Truth and Reconciliation and Women’s Rugby at STU
While “Green and Gold” are important colours to the young women who represent the St. Thomas Tommies on the rugby pitch, so is the colour orange.
It represents the Atlantic Collegiate Athletic Association squad’s commitment to truth and reconciliation with the Indigenous community.
The National Day for Truth and Reconciliation will be celebrated September 30. It’s also informally known as Orange T-Shirt Day.
The Tommies don’t have a game that day — they’re in Sackville to face the Mount Allison Mounties the next day, Sunday, October 1. But for every home game at the Grant-Harvey Field this season, beginning with their Atlantic Collegiate Athletic Association home opener against the Holland College Hurricanes Sunday at 4:30 pm, they will dress the part.
The Tommies’ players will wear orange warmup shirts with a design on the front by local Indigenous artist Brandon Mitchell.
Coach Becca Baker feels the cause and the connection are important for her young team.
“We have Indigenous athletes on our team and it’s really important that we respect that community as much as we can, as much as possible,” she said.
Each player on the team receives a shirt to wear in the warmup, one of two they receive at the start of the year. The remainder, 70 in all, will be sold – $15 each – at home games or through the Tommies’ Instagram account @sturugby. There’s also a donation box set up at the entrance.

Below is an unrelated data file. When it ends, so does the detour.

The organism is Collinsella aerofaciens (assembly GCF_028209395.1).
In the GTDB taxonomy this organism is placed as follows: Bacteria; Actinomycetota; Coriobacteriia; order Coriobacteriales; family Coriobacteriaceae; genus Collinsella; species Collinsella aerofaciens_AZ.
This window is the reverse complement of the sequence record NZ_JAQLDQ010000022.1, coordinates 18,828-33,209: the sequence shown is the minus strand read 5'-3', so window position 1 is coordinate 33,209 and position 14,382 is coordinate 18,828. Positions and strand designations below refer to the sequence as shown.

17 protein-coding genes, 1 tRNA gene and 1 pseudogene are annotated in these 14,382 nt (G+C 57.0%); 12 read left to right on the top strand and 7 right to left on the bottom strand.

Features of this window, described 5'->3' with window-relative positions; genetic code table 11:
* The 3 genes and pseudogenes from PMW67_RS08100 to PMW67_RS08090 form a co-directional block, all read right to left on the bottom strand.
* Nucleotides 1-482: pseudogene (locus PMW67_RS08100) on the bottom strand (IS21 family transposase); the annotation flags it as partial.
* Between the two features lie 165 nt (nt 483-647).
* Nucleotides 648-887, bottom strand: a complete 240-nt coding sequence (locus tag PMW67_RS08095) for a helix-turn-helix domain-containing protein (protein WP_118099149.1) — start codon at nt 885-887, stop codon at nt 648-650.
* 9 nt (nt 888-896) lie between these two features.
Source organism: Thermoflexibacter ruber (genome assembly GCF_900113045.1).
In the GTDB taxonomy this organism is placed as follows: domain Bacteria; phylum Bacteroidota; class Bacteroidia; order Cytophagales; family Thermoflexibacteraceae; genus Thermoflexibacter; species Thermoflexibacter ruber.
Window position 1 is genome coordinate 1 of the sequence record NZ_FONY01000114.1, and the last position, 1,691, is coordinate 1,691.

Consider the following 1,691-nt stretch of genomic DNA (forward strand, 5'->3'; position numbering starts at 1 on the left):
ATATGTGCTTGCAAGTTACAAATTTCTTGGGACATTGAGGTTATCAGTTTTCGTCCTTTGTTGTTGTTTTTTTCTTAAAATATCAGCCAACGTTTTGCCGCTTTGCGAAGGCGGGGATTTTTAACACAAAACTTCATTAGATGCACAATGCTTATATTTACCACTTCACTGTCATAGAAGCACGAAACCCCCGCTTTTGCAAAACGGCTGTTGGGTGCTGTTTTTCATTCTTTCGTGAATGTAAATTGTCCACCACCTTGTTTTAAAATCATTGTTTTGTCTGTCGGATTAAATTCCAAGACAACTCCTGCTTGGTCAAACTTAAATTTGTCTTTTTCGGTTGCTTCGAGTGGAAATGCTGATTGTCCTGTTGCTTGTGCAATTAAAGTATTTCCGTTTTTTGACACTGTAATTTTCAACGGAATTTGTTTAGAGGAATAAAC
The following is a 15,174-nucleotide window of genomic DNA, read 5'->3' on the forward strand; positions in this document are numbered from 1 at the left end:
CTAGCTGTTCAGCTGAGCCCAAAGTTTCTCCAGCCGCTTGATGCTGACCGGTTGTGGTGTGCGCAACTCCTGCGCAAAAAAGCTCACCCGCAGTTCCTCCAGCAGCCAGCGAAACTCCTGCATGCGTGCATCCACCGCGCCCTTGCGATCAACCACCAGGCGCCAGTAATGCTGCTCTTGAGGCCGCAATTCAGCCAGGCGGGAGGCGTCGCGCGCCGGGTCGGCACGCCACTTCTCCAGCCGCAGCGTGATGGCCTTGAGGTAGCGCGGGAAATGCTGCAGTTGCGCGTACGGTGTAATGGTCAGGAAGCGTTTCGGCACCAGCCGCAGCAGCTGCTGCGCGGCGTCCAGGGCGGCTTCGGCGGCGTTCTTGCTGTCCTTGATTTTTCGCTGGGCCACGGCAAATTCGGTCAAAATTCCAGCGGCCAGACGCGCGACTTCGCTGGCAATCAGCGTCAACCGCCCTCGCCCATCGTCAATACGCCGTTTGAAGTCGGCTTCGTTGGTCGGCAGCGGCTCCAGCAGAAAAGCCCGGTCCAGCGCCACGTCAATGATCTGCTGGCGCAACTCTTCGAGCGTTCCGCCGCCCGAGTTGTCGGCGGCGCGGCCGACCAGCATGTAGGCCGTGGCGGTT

All the proceeds will be donated to “a truth and reconciliation effort within the Indigenous community,” Baker said.
“It’s some attempt toward truth and reconciliation on our part,” she said.
Savannah Simon is a third-year scrum half from Natoaganeg (Eel Ground) First Nation, a veteran and co-captain of a young Tommies’ team. She represented the province at the Canada Games in rugby last year.
Simon is one of five Indigenous members of the team, including assistant coach and equipment manager Hope Metallic and teammates Gracie Waye, Mackenzie Domres, and Vanessa Thompson.
The idea to align with truth and reconciliation came from the leadership group on last season’s team, said Baker.
As Fredericton and Indigenous groups gathered together to walk the Bill Thorpe Walking Bridge in a healing walk last year, Baker and her coaching staff met with her team leaders to ask what they could do to offer support to the community.
The idea that emerged was the orange warm-up shirt.
“We thought ‘that’s amazing’” remembered Baker. “The players all wrote on the back of their shirts what truth and reconciliation meant. This year, we re-asked the question, and they asked if we could take it one step further...can we give something in return? And we said ‘absolutely.’”
“Truth and Reconciliation and rugby…combining them both has been amazing,” she said. The t-shirts “are a symbol of support,” Simon said.
“It means a lot.”